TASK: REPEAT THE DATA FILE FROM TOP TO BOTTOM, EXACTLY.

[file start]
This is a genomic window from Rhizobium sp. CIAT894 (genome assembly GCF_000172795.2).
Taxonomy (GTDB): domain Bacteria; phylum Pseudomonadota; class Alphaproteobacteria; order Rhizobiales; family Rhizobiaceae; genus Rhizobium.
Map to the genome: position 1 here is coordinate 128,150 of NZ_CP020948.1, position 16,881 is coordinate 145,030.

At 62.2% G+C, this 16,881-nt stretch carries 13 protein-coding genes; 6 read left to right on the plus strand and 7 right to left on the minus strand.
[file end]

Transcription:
This is a genomic window from Rhizobium sp. CIAT894 (genome assembly GCF_000172795.2).
Taxonomy (GTDB): domain Bacteria; phylum Pseudomonadota; class Alphaproteobacteria; order Rhizobiales; family Rhizobiaceae; genus Rhizobium.
Map to the genome: position 1 here is coordinate 128,150 of NZ_CP020948.1, position 16,881 is coordinate 145,030.

At 62.2% G+C, this 16,881-nt stretch carries 13 protein-coding genes; 6 read left to right on the plus strand and 7 right to left on the minus strand.